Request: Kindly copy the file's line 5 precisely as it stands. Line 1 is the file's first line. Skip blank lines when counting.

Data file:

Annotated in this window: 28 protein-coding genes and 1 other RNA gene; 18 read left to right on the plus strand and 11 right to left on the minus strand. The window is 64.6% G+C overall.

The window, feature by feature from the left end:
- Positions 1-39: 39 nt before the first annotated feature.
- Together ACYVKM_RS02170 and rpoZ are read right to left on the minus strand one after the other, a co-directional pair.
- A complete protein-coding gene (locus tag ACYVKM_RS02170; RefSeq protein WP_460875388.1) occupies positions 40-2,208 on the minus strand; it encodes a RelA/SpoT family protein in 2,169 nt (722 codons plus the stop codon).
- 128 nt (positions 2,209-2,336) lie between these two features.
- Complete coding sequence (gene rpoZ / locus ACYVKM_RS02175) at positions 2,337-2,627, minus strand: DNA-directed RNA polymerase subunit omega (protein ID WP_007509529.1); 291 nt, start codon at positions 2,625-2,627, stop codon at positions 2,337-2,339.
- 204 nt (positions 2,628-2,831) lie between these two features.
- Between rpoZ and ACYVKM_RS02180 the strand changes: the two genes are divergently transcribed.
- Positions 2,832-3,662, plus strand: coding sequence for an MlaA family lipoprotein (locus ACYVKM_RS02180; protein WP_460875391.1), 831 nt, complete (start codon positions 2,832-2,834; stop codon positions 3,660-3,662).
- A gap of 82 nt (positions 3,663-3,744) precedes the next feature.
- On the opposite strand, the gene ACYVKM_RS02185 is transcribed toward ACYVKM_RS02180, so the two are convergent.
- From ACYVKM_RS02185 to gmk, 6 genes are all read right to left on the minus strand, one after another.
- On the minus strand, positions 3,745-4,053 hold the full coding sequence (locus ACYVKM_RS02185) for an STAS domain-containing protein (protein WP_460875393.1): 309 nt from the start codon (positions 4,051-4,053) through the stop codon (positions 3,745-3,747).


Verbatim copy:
- A complete protein-coding gene (locus tag ACYVKM_RS02170; RefSeq protein WP_460875388.1) occupies positions 40-2,208 on the minus strand; it encodes a RelA/SpoT family protein in 2,169 nt (722 codons plus the stop codon).